The Colorado Supreme Court has ruled that police officers may testify about how they interpret body language without first being designated as expert witnesses.
The Non-Verbal Response
A fifteen-year-old student was sent to the school counselor after a teacher expressed concern that the student appeared ill. During his meeting with the counselor, the student explained that he had attended a concert the night before with his thirty-five-year-old stepsister, Justine Murphy, and that he had used methamphetamine with her before the concert.
The student was admitted to a local hospital for evaluation and recovery. The school resource officer, Deputy Mark Johnson, interviewed the student while his father was present. During the interview, Deputy Johnson asked the student where he got the methamphetamine and if he had gotten it from his stepsister. Deputy Johnson later testified that instead of responding, the student’s body language changed, instead of looking directly at him, he looked down and away. The deputy took the student’s nonverbal response to mean that he didn’t want to answer because the answer was yes, so he asked a follow-up question, “Did she just give it to you or did she sell it to you?” The student responded that “She sold it to me.”
Murphy was charged with distributing a controlled substance and contributing to the delinquency of a minor.
Expert Designation Issue
Prior to trial, defense counsel objected to Deputy Johnson testifying about the inference he had drawn from the student’s non-verbal response. Defense counsel argued that the deputy should have been first qualified as an expert witness.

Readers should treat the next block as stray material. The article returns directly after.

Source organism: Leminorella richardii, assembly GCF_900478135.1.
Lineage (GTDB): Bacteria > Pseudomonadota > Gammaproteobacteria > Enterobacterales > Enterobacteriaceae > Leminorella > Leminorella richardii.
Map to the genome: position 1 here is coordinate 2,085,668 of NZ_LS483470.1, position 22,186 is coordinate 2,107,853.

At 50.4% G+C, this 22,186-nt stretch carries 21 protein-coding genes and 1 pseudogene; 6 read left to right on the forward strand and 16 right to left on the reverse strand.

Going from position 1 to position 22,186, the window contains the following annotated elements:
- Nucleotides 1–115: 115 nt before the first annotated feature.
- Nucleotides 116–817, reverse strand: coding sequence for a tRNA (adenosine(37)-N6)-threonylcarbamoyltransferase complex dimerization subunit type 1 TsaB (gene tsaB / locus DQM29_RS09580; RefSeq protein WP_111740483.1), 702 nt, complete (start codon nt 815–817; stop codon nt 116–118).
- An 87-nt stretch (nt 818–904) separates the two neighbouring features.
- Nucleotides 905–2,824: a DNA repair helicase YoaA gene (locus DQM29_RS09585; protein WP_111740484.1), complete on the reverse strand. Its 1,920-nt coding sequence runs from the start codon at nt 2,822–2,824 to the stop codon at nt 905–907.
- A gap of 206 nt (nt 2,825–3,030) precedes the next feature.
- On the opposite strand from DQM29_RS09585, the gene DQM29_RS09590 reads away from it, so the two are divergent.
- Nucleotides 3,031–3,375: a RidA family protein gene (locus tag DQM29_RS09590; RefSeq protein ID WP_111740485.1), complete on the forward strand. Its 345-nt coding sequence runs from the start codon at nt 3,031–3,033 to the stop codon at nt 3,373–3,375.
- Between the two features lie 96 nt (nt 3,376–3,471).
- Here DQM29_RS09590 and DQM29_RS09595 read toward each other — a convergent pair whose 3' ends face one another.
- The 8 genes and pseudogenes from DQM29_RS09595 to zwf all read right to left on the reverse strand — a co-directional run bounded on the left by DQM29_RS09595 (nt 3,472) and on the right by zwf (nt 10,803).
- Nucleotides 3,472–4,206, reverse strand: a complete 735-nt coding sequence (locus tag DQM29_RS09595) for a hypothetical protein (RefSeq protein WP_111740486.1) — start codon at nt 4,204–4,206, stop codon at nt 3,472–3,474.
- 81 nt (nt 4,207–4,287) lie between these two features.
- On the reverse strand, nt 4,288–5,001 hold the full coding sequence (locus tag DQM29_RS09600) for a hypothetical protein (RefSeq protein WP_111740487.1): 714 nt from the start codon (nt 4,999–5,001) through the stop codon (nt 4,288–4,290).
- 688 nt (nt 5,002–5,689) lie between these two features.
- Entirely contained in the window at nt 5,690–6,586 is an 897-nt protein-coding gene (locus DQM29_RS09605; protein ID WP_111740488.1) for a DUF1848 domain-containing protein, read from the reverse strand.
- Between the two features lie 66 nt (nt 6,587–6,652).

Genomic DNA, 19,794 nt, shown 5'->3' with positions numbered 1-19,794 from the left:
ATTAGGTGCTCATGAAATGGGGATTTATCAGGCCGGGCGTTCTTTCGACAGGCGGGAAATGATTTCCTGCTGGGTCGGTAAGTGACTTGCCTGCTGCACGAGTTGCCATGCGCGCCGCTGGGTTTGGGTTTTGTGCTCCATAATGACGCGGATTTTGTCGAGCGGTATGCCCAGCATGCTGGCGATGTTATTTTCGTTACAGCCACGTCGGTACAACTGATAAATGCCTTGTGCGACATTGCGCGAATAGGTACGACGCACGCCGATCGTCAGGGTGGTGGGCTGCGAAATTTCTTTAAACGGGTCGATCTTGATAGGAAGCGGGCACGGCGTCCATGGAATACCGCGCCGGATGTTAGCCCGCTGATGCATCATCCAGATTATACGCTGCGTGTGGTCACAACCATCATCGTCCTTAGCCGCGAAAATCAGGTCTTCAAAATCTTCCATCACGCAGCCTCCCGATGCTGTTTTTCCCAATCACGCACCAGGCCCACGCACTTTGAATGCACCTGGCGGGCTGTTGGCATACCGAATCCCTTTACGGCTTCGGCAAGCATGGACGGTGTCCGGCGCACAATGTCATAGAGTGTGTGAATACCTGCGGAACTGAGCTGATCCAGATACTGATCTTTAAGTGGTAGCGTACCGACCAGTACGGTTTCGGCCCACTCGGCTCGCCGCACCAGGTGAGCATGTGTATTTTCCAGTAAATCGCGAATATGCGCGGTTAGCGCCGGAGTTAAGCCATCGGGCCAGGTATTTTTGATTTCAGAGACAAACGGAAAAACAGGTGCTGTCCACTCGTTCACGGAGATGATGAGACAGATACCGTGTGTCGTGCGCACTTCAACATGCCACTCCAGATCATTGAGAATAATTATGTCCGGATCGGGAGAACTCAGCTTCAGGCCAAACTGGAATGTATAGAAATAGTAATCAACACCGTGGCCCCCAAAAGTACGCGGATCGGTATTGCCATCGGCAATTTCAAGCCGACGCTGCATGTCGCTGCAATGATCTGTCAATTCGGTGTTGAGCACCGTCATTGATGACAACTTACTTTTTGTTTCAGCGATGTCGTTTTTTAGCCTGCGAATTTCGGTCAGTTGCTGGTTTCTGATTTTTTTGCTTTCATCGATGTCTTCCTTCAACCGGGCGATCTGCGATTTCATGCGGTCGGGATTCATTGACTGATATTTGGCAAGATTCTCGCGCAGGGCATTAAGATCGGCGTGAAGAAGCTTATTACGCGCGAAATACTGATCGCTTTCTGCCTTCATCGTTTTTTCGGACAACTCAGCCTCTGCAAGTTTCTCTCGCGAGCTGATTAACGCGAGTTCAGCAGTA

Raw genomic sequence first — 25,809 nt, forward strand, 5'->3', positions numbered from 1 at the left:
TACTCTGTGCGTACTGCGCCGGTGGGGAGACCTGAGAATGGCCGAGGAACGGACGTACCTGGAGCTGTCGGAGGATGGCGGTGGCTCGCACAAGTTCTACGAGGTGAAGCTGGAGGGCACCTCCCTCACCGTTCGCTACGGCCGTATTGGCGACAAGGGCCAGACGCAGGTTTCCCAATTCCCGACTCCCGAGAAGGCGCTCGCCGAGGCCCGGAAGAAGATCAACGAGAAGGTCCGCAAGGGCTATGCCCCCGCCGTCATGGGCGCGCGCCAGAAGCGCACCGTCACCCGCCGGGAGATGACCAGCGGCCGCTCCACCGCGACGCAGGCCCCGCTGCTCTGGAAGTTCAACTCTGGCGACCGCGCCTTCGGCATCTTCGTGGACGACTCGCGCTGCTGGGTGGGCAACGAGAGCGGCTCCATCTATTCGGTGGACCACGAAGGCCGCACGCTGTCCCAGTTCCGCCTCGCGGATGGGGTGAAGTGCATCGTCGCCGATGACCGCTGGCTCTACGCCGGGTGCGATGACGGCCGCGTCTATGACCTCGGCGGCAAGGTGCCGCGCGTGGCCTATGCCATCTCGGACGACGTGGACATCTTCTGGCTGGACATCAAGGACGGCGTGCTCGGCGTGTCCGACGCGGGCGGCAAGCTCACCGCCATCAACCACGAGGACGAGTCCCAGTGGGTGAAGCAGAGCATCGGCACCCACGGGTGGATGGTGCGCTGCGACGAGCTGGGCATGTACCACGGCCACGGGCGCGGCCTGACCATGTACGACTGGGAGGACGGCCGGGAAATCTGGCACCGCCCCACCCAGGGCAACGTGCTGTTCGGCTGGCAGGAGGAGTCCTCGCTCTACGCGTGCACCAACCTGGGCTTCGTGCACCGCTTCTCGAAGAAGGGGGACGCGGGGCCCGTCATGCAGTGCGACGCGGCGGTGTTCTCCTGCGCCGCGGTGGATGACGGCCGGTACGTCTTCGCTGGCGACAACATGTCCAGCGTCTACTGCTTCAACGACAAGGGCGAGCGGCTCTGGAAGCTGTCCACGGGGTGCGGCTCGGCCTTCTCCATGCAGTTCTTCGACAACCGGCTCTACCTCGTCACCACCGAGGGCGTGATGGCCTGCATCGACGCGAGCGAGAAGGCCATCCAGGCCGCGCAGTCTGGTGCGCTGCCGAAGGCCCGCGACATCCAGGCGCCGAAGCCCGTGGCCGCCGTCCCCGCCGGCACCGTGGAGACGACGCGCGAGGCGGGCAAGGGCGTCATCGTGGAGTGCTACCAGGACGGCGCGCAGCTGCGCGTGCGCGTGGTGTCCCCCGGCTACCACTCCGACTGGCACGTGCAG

The trial court overruled the objection, finding that Deputy Johnson’s testimony constituted lay opinion testimony because he had observed the student’s body language and had a rational basis for forming an opinion about the body language. A jury found Murphy guilty of distributing methamphetamine and contributing to the delinquency of a minor.
Murphy appealed and the court of appeals reversed, ruling that Deputy Johnson’s testimony was improper lay testimony “because it provided more than an opinion or inference rationally based on his perception.” Instead, the court concluded that Johnson’s testimony was based upon his training and experience. It could just as easily be said that Johnson’s testimony was improper because it was speculative.
The state appealed to the Colorado Supreme Court. The Colorado Supreme Court granted certiorari. The court clarified that lay witnesses are generally confined to stating facts, as opposed to providing opinions, inferences, or conclusions. Lay witnesses may provide opinion testimony where it is “(a) rationally based on the perception of the witness, (b) helpful to a clear understanding of the witness’[s] testimony or the determination of a fact in issue, and (c) not based on scientific, technical, or other specialized knowledge within the scope of Rule 702.” In contrast, expert opinion testimony is “scientific, technical, or other specialized knowledge [that] will assist the trier of fact to understand the evidence or to determine a fact in issue” and requires an expert’s “knowledge, skill, experience, training, or education” to provide the requisite foundation for that specialized knowledge.
The court determined that the trial court properly admitted Deputy Johnson’s opinion as lay testimony. It concluded that any lay person could have come to the same conclusions as the officer. The court wrote, “Anyone who has interacted with children, for example, could infer that a child who looks away or avoids eye contact when confronted about their misbehavior (‘Did you take the cookie?’ ‘Did you hit your brother?’) may be tacitly acknowledging that misbehavior.”
Of course, the same body language may signal that the child feels intimidated by the officer and doesn’t want to interact further for that reason. The officer is not a mind-reader. It should be up to the jury, not the officer, to draw inferences based on the officer’s testimony about what the officer saw.
By reversing the Colorado Court of Appeals ruling, the state supreme court reinstated Murphy’s conviction and eight-year prison sentence.